Pro-Trump Lawyer Lin Wood Fired by Covington Catholic Grad Nicholas Sandmann

Nicholas Sandmann, who was featured in a 2019 viral video allegedly engaging in a stand-off with a Native American activist, said in court filings that he no longer wished to be represented by conservative attorney Lin Wood.

Wood, who voiced strong support for former President Donald Trump, represented Sandmann in defamation lawsuits after some media outlets attempted to paint Sandmann as a white supremacist. Sandmann, a student of Covington Catholic High School at the time, was seen wearing a pro-Trump hat during the confrontation.

Wood has taken on a number of high-profile clients including teenaged Kenosha shooter Kyle Rittenhouse. According to Reuters, Sandmann announced Wood's ouster in Monday court filings.

"I have ended my lawyer-client relationship with Mr. Wood and no longer wish to be represented by him," Sandman wrote in an affidavit.

Sandmann also announced his break with Wood Monday on Twitter.

"Lin Wood has been terminated as counsel at this time," Sandmann tweeted. "His comments about me are untrue, unfair, and unfounded."

Newsweek reached out to Wood for comment.

nicholas sandmann fires lin wood
Nicholas Sandmann, who had filed several defamation lawsuits against media companies over their coverage of a 2019 viral video, fired attorney Lin Wood from his legal team on Monday. Courtesy of the Committee on Arrangements for the 2020 Republican National Committee/Getty

Wood was permanently banned from the social media platform Twitter after calling for the execution of then-Vice President Mike Pence in January. Many conservatives had expected Pence to overturn the Electoral College victory of President Joe Biden. Pence had said before the Congressional confirmation of Biden's win that he did not have the Constitutional authority to reverse Biden's victory.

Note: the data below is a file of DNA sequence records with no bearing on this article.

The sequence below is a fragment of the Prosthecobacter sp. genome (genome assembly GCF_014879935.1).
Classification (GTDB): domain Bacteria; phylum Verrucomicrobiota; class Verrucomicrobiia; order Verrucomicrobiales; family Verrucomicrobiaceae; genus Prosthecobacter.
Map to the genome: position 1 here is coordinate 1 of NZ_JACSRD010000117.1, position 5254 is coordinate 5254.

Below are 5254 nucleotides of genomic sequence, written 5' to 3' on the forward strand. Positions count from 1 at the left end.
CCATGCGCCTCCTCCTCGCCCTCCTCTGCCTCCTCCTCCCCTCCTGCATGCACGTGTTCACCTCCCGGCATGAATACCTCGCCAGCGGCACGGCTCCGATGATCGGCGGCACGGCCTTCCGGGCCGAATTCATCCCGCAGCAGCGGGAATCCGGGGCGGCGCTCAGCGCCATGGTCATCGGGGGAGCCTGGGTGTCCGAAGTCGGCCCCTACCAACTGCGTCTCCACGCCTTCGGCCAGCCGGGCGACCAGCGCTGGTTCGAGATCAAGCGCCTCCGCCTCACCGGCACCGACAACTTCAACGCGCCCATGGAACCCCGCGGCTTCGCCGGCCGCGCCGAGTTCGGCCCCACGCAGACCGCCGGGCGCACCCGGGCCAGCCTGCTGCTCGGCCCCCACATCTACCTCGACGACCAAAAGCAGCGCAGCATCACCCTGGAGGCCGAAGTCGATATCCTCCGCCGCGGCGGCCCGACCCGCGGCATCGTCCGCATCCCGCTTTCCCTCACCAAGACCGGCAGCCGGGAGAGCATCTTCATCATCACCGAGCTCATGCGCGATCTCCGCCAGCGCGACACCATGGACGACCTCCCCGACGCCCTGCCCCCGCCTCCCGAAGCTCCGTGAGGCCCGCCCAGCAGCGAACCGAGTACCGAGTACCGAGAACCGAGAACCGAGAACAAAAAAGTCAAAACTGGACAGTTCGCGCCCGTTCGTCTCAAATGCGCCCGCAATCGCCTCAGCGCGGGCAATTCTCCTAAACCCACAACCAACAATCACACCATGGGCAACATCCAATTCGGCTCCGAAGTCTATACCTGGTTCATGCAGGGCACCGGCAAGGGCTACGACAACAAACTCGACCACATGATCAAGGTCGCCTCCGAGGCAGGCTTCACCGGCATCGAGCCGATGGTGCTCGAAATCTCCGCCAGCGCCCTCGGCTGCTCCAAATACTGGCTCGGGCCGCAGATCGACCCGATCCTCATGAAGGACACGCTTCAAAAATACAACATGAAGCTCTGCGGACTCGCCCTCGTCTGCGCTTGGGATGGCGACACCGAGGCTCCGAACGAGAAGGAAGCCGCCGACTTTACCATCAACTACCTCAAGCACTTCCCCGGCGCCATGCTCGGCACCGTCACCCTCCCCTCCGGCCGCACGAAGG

"If Pence is arrested," Wood wrote in a since-deleted January tweet, "@SecPompeo will save the election. Pence will be in jail awaiting trial for treason. He will face execution by firing squad. He is a coward & will sing like a bird & confess ALL."

Sandmann described Wood's post as a "dumb tweet." When commenters accused Sandmann of showing disloyalty towards Wood, Sandmann wrote, "Your definition of loyalty is equivalent to being blackmailed to support something I disagree with. True loyalty involves criticism when necessary."

On Sunday, Sandmann posted a screenshot of one of Wood's social media posts in which Wood claimed that a number of individuals had turned against him after the Pence tweet.

"No client had abandoned me but I expect Nicholas Sandmann may do so as he be feeling the pressure from members of Mitch McConnell's team on which Nicholas worked this election cycle," Wood wrote.

— Nicholas Sandmann (@N1ckSandmann) January 25, 2021

Wood filed defamation suits against several media outlets after the viral video in which Sandmann was observed began to receive nationwide news coverage. In the video, Sandmann was shown facing off with Native American activist Nathan Phillips during the 2019 March for Life at the Lincoln Memorial.

Other students from Covington Catholic high school allegedly made racist remarks during the confrontation. The students who were present at the march denied those allegations, saying they had chanted the lyrics to school fight songs.

Sandmann became a minor celebrity in Republican circles. In 2020, Sandmann delivered remarks at the Republican National Convention. Sandmann criticized the media's coverage of the incident. "Advancing their anti-Christian, anti-conservative, anti-Donald trump narrative was all that mattered," Sandmann said.

In a defamation suit, Sandmann sought $275 million in damages from CNN over its coverage of the situation. CNN settled with Sandmann for an undisclosed amount of money in January 2020. The Washington Post settled a similar lawsuit with Sandmann in July 2020. Gannett Newspapers, ABC News and CBS News were also sued in 2020 for defamation by Sandmann.

Correction (1/25/2021, 11:30 p.m.): The headline to this story previously referred to Lin Wood as a lawmaker rather than a lawyer. Newsweek regrets the error.